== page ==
MDHSS extends support to help energy customers keep electricity services connection amid COVID-19, says GlobalData

In a bid to provide some relief to the financially crunched state residents amid the COVID-19 pandemic, the Michigan Department of Health and Human Services (MDHHS) is making energy bill payments directly to the utility accounts of consumers. This will not only help the energy consumers financially but also allow them to keep services, which otherwise would get disconnected by the end of June 2020, says GlobalData, a leading data and analytics company.

The primary goal of the direct payment pilot is to ease access to energy assistance statewide through State Emergency Relief (SER).

Utilities, such as Consumers Energy, DTE, and SEMCO had previously allowed moratoriums on payments against supply in response to the pandemic and its impact on utility customers. The moratorium is scheduled to end on 12 June 2020.

In addition, the utility providers have in turn agreed to waive off 25%, or a total of approximately US$2.3m of the outstanding bill for households receiving the direct payment. This is likely to allow MDHHS’ COVID-19-related Low-Income Home Energy Assistance Program (LIHEAP) to assist more families.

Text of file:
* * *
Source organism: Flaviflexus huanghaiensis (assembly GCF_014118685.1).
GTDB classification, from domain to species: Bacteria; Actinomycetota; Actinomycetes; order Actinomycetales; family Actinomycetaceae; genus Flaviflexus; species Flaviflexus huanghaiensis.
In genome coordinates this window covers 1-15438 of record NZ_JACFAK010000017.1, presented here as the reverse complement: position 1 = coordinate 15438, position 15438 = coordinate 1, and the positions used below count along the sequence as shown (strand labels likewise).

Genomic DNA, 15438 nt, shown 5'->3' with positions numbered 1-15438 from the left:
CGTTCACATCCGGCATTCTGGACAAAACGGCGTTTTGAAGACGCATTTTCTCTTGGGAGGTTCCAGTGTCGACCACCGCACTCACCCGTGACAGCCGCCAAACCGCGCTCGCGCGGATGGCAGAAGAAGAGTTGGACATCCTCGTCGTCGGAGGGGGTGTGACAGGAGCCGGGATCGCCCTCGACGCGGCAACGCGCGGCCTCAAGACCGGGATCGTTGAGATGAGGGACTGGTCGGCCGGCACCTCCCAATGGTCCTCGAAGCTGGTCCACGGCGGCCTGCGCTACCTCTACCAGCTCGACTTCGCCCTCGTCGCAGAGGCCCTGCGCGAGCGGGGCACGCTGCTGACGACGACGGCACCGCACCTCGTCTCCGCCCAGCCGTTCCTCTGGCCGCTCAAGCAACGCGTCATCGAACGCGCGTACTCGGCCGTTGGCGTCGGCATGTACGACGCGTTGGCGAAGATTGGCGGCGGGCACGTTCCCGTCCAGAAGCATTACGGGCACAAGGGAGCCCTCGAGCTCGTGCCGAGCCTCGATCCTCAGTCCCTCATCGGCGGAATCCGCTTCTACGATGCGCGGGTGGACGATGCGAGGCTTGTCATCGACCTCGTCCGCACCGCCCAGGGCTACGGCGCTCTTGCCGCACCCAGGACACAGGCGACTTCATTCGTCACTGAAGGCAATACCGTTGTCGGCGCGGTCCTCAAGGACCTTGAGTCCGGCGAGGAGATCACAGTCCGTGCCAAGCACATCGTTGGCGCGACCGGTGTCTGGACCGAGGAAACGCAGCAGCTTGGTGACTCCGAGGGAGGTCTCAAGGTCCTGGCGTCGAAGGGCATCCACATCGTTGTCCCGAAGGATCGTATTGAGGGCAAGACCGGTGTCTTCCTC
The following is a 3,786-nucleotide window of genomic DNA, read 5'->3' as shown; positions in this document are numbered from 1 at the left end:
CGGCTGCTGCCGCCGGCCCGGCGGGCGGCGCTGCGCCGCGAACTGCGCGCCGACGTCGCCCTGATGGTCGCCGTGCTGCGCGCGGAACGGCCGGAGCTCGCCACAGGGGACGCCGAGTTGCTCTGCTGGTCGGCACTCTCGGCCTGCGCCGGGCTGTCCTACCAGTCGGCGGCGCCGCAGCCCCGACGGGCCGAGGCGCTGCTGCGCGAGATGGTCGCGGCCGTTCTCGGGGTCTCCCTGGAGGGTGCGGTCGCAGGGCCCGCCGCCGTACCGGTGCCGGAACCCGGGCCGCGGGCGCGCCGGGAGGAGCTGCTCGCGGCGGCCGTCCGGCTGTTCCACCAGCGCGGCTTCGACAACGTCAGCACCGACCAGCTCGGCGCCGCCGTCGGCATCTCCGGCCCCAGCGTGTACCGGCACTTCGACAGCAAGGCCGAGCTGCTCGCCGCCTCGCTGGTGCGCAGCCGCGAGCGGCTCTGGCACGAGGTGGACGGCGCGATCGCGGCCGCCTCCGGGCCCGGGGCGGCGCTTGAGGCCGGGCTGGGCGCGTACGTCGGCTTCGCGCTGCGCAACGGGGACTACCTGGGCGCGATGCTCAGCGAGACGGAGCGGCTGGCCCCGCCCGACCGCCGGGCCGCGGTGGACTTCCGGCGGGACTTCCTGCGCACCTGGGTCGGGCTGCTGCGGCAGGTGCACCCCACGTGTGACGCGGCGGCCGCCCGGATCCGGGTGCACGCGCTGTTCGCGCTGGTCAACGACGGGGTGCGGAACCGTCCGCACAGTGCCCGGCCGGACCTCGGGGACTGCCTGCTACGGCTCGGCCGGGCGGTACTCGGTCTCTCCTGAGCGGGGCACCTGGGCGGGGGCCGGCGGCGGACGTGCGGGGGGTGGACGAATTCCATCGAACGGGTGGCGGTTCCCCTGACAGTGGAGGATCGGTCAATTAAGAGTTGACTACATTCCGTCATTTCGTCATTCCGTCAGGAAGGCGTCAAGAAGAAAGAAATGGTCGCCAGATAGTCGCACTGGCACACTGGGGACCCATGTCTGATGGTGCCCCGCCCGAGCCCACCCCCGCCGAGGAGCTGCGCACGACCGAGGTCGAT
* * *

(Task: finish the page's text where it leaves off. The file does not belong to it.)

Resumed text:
Somik Das, Senior Power Analyst at GlobalData, comments: “Utilities across the globe are undergoing severe financial stress as they are supplying electricity to customers even in case of non-payments. The assistance from MDHSS would ease the worries for the three electricity utilities in the state of Michigan. The funding is likely to help households with their energy bills as Michigan begins to recover and reopen safely.”

This direct payment pilot program builds on the work MDHHS has already done to streamline its primary program, the SER, for energy assistance to eligible families across the state. In the wake of the COVID-19, MDHHS made certain policy changes to SER, where they increased the maximum amount, that families can receive in energy assistance.

Das concludes: “Additionally, it removed interview requirements for availing assistance, simplifying and raising asset limits, eliminating one-time limits on aid, and eliminating co-payment requirements. All these assistance from MDHHS is likely to allow faster processing of emergency requests and make access to benefits easier to Michigan’s households.”

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